West's story this weekend has been about preparation. He qualified three months ago and began playtesting his deck almost immediately. As he puzzled out the metagame, he made tweaks, adjustments, and changes until he had crafted the deck had carried him through to the Top 4. His three losses in the Swiss rounds came at the hands of Top 8 competitors Geoffrey Siron, Masashi Oiso, and Pierre Canali. He felt confident playing any of them again based on what he learned from his prior experience.
Compounding West's anxiety about his semifinal match was the fact that Shuhei Nakamura was the only player in the Top 8 who West did not face in the Swiss rounds. For a player who places such a premium on preparation, that was a serious handicap in going into the Top 4.
Shuhei Nakamura, who hails from Osaka, Japan, was playing an established staple of both the Pro Tour and PTQ tournament scene in Red Deck Wins. Three Osaka players were piloting this particular version of the deck. Nakamura's final standing is yet to be determined but as for the other two; Tsuyoshi Fujita finished in ninth and Osamu Fujita in 17th.
Along with Masahiko Morita and Masashiro Kuroda, this was the same group that developed Kuroda's Pro Tour-Kobe winning Big Red deck. The Japanese consider this concentration of players to be the most potent team in a country that has been a dominant force on the Pro Tour for some time now. "The Guys in Osaka" feature four different players with a Pro Tour Top 8 appearance, including Nakamura's performance this weekend. They also can lay claim to a Pro Tour winner in Koroda. They have a Master Team Championship -- Morita and Koroda won the Venice Masters with Katsuhiro Mori. (Interesting side note: Mori helped design the Mind's Desire deck that Oiso played this weekend.) Tsuyoshi Fujita, the team's emotional leader, has won multiple Grand Prix and is the reigning Japanese National Champion.
Nakamura kicked off the semis with a Grim Lavamancer -Wooded Foothills had it halfway to its first activation. West opened with his own fetch land -- Flooded Strand -- and a Chrome Mox imprinting Meddling Mage. Nakamura had a Port and West played a second Strand.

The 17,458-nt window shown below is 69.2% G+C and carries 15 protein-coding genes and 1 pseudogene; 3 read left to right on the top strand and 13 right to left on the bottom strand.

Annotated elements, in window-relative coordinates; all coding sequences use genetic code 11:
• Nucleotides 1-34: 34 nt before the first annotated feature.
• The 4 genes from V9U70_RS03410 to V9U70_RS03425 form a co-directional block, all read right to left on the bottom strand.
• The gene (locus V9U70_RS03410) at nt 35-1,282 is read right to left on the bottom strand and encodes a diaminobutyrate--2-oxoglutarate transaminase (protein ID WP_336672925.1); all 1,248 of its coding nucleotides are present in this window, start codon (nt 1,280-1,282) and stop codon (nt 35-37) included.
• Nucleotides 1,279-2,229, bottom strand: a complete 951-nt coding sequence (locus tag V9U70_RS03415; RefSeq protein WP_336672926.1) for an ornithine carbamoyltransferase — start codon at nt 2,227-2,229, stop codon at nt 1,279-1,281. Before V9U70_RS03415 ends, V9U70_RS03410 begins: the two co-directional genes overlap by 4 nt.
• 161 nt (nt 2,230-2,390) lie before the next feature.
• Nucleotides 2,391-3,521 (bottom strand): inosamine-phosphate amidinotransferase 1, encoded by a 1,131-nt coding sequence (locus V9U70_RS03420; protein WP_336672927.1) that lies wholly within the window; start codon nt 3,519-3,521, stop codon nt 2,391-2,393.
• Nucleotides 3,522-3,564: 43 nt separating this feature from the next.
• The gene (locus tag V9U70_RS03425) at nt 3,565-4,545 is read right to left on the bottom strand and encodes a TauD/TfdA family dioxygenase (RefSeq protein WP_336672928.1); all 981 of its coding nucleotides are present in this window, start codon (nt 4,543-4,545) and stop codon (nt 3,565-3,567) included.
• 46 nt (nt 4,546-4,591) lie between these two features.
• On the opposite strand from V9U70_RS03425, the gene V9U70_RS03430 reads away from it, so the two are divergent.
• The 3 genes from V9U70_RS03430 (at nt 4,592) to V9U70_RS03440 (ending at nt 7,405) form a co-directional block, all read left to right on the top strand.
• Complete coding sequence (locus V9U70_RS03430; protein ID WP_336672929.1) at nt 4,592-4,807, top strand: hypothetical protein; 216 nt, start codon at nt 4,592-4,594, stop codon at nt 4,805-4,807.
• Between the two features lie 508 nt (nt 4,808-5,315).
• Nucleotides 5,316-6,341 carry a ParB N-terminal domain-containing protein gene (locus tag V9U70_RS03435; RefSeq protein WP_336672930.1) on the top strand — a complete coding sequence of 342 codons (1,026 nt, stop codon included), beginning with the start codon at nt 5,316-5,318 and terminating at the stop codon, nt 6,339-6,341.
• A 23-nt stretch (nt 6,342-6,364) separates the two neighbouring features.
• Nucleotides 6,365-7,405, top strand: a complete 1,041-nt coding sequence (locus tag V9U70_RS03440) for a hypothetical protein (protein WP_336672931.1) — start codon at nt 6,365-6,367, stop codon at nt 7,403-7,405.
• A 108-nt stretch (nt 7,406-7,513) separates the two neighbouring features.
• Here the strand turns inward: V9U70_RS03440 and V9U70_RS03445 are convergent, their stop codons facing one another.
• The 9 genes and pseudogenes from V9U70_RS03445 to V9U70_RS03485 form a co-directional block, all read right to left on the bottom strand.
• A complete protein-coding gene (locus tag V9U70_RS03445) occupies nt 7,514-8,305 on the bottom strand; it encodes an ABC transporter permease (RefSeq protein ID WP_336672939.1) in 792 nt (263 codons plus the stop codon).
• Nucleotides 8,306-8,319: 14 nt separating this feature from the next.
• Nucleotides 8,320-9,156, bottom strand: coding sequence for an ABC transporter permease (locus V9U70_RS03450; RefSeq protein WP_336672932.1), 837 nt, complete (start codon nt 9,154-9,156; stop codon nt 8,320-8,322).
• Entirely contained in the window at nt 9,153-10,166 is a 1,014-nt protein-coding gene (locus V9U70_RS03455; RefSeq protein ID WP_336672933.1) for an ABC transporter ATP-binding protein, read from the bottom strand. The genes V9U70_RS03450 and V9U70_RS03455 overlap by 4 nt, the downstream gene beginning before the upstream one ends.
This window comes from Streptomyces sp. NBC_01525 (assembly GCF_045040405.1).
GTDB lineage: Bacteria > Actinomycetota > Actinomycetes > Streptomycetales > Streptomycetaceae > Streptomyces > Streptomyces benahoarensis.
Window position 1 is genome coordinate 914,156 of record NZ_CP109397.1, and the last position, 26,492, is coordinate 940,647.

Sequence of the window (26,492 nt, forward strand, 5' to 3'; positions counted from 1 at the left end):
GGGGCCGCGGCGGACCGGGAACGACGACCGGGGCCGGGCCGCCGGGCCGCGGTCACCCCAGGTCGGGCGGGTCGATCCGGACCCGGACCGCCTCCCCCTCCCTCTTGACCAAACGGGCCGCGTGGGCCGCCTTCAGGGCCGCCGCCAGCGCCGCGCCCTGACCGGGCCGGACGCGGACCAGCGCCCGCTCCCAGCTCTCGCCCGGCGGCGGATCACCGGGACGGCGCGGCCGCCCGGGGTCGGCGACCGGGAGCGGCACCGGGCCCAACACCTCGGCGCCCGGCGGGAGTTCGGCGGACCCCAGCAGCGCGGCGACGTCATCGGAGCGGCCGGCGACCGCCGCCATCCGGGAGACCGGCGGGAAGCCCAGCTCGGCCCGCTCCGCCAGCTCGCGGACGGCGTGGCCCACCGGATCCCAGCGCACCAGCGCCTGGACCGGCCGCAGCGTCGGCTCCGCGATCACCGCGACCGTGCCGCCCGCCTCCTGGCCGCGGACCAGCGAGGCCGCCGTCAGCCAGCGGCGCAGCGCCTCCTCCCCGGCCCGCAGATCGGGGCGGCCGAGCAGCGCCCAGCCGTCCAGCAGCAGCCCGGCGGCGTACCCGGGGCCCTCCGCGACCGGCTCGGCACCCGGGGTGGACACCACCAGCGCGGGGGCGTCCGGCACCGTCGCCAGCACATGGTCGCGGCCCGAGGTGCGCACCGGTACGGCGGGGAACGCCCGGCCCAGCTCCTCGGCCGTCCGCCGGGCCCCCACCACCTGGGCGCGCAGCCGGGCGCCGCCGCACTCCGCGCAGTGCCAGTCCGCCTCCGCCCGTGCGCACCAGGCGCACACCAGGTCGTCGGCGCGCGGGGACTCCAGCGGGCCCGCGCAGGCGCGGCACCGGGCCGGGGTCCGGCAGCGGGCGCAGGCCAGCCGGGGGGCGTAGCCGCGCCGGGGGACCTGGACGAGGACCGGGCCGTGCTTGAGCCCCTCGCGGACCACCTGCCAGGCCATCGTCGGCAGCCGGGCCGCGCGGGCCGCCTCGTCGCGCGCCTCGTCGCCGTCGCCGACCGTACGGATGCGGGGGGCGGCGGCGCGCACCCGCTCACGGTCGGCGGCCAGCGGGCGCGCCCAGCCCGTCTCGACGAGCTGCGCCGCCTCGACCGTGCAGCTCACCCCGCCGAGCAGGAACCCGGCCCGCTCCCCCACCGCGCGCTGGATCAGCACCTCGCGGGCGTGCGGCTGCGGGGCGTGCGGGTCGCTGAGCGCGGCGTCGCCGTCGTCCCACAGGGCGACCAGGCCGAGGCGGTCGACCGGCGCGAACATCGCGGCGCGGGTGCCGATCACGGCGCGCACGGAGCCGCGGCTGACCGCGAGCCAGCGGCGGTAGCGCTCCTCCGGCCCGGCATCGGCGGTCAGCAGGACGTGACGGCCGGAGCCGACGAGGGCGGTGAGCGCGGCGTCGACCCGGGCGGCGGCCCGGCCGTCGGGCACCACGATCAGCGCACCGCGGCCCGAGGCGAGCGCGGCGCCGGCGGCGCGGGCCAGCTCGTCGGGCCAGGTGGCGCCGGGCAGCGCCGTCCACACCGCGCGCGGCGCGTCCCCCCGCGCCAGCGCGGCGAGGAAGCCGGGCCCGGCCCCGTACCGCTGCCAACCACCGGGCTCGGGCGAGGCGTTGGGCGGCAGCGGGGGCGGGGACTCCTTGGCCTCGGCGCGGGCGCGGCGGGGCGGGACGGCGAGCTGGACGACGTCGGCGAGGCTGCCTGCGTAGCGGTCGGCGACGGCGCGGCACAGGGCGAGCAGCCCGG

Nakamura made a second Lavamancer and used his Port on West's Strand to force him to break so he could actually tap a land next turn. West had no play and the red player began swinging with wizards. His second Port was not as devastating as it could have been thanks to West's Mox, but it was keeping the Englishman from playing anything on his own turn so he could leave mana up on Nakamura's.
West fell to 13 from the rampaging wizards and had to break a fetch land and dipped to 12 to Mana Leak a Jackal Pup. He imprinted an
He was able to kick it on the next turn but the Lavamancers were nibbling away at West's remaining life. West had to counter a Magma Jet on his upkeep but that only fed fuel to the Lavamancers. When Nakamura drew a Wasteland and was able to Waste his own Port to give him four damage from the Lavamancers, finishing off the Englishman with Mogg Fanatic. Even though he could not cast spells or attack, abilities were still fair game.
Nakamura 1, West 0
Nakamura could not keep a one-land hand. Especially when that land did not produce red mana. His next six had one land as well but it was a Bloodstained Mire and after a long internal debate he tossed it back as well.
West could not but help brighten, "Five Magic cards. That is harsh."
Nakamura made the first play of the game with his Game 1 MVP Grim Lavamancer. West looked to have a little more action this game as he played a turn-two Scepter with Fire/Ice imprinted on it. Nakamura's Port was
West passed his turn without incident and had no upkeep effect. Nakamura attacked West down to 17. The Osakan played his fourth land and passed his turn. West Brainstormed and
West put the Meddling Mage naming Pillage on his opponent's upkeep he
Nakamura took the tapped out opportunity to throw everything he had at the Englishman and even when he missed with a Cursed Scroll EOT it was still enough to get West to exactly zero. The Blood Oath mistake may have cost him the game. "That was a bit of an error," agreed West.
Nakamura 2, West 0
Nakamura had a first-turn Lavamancer again but he stalled at two lands with a Mogg Fanatic and Cursed Scroll in play. He attempted to scry for lands with a Magma Jet but it was Mana Leaked. His subsequent attempts at Mogg Fanatic and Seal of Fire were also Leaked.Nicholas West
West tapped six on turn six and made an Angel. After the Japanese player summoned a Mogg Fanatic, West played a second Exalted Angel after attacking with the first one, "Might as well make a game of it eh?" asked West who knew his Angels were not long for the world.
The two Angels were shot down over the next two turns by a sniper team of Lavamancer, Cursed Scroll, Firebolt, and Mogg Fanatic. West was out of gas, holding a pair of Chrome Moxes. He could offer only the token resistance of a Meddling Mage briefly set on Pillage as the Lavamancers and Cursed Scroll undid the work of the Exalted Angel.
Nakamura 3, West 0
When table judge Yoshiya Shindo congratulated both players on their performance, West could not help but recall his critical mistake from the second game. "Well, except for that bit with Blood Oath."
There were actually a couple of plays in Game 2 that Nakamura felt could have changed its outcome. Most importantly he cited West's reluctance to use the red side of the Fire/Ice that was on the Englishman's Scepter to kill the Lavamancer and the Fanatic. The former did the bulk of the damage in that game and if at any point earlier in the game it had been killed there was no way that Nakamura can get in enough damage.
Nakamura advanced to play in the finals where he hoped to earn a second Pro Tour trophy for "The Guys in Osaka."